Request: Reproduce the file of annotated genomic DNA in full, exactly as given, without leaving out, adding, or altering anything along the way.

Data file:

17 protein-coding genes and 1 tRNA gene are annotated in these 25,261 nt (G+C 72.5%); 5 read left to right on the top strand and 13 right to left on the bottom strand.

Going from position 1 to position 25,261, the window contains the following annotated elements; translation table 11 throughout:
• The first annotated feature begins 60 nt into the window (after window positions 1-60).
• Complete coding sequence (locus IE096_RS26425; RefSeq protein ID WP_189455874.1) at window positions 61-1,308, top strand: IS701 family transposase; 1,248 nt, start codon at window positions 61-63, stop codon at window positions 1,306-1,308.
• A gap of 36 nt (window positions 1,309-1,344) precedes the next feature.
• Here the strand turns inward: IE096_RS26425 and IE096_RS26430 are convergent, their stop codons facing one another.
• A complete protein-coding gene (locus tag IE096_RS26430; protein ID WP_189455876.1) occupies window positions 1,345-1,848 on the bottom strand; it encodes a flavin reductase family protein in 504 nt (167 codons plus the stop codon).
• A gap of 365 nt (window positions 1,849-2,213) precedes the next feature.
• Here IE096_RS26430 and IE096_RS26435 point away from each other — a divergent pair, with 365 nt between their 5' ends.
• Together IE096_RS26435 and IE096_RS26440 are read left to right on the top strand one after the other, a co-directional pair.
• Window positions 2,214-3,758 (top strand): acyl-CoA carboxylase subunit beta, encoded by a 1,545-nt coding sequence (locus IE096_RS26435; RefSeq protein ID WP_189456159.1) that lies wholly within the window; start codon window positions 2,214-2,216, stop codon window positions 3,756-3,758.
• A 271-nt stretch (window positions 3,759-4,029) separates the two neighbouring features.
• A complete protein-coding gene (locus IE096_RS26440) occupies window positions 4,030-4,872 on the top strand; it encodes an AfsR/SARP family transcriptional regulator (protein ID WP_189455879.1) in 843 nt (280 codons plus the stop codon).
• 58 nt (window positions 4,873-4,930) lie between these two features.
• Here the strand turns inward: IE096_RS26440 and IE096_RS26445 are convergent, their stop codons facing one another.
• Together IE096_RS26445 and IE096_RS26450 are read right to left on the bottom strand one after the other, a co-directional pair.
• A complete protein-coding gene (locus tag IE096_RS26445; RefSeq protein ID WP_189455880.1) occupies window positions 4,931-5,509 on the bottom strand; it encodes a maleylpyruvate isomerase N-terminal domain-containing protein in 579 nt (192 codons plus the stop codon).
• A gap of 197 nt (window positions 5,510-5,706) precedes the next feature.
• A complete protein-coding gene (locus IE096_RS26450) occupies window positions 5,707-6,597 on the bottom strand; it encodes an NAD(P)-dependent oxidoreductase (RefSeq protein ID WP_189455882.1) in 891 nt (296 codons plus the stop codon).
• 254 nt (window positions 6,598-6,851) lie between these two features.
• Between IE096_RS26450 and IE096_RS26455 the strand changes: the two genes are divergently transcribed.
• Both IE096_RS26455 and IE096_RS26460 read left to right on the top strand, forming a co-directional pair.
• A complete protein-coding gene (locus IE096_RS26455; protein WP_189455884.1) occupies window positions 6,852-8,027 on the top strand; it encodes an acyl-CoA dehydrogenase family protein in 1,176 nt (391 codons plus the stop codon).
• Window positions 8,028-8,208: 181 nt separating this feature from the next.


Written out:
17 protein-coding genes and 1 tRNA gene are annotated in these 25,261 nt (G+C 72.5%); 5 read left to right on the top strand and 13 right to left on the bottom strand.

Going from position 1 to position 25,261, the window contains the following annotated elements; translation table 11 throughout:
• The first annotated feature begins 60 nt into the window (after window positions 1-60).
• Complete coding sequence (locus IE096_RS26425; RefSeq protein ID WP_189455874.1) at window positions 61-1,308, top strand: IS701 family transposase; 1,248 nt, start codon at window positions 61-63, stop codon at window positions 1,306-1,308.
• A gap of 36 nt (window positions 1,309-1,344) precedes the next feature.
• Here the strand turns inward: IE096_RS26425 and IE096_RS26430 are convergent, their stop codons facing one another.
• A complete protein-coding gene (locus tag IE096_RS26430; protein ID WP_189455876.1) occupies window positions 1,345-1,848 on the bottom strand; it encodes a flavin reductase family protein in 504 nt (167 codons plus the stop codon).
• A gap of 365 nt (window positions 1,849-2,213) precedes the next feature.
• Here IE096_RS26430 and IE096_RS26435 point away from each other — a divergent pair, with 365 nt between their 5' ends.
• Together IE096_RS26435 and IE096_RS26440 are read left to right on the top strand one after the other, a co-directional pair.
• Window positions 2,214-3,758 (top strand): acyl-CoA carboxylase subunit beta, encoded by a 1,545-nt coding sequence (locus IE096_RS26435; RefSeq protein ID WP_189456159.1) that lies wholly within the window; start codon window positions 2,214-2,216, stop codon window positions 3,756-3,758.
• A 271-nt stretch (window positions 3,759-4,029) separates the two neighbouring features.
• A complete protein-coding gene (locus IE096_RS26440) occupies window positions 4,030-4,872 on the top strand; it encodes an AfsR/SARP family transcriptional regulator (protein ID WP_189455879.1) in 843 nt (280 codons plus the stop codon).
• 58 nt (window positions 4,873-4,930) lie between these two features.
• Here the strand turns inward: IE096_RS26440 and IE096_RS26445 are convergent, their stop codons facing one another.
• Together IE096_RS26445 and IE096_RS26450 are read right to left on the bottom strand one after the other, a co-directional pair.
• A complete protein-coding gene (locus tag IE096_RS26445; RefSeq protein ID WP_189455880.1) occupies window positions 4,931-5,509 on the bottom strand; it encodes a maleylpyruvate isomerase N-terminal domain-containing protein in 579 nt (192 codons plus the stop codon).
• A gap of 197 nt (window positions 5,510-5,706) precedes the next feature.
• A complete protein-coding gene (locus IE096_RS26450) occupies window positions 5,707-6,597 on the bottom strand; it encodes an NAD(P)-dependent oxidoreductase (RefSeq protein ID WP_189455882.1) in 891 nt (296 codons plus the stop codon).
• 254 nt (window positions 6,598-6,851) lie between these two features.
• Between IE096_RS26450 and IE096_RS26455 the strand changes: the two genes are divergently transcribed.
• Both IE096_RS26455 and IE096_RS26460 read left to right on the top strand, forming a co-directional pair.
• A complete protein-coding gene (locus IE096_RS26455; protein WP_189455884.1) occupies window positions 6,852-8,027 on the top strand; it encodes an acyl-CoA dehydrogenase family protein in 1,176 nt (391 codons plus the stop codon).
• Window positions 8,028-8,208: 181 nt separating this feature from the next.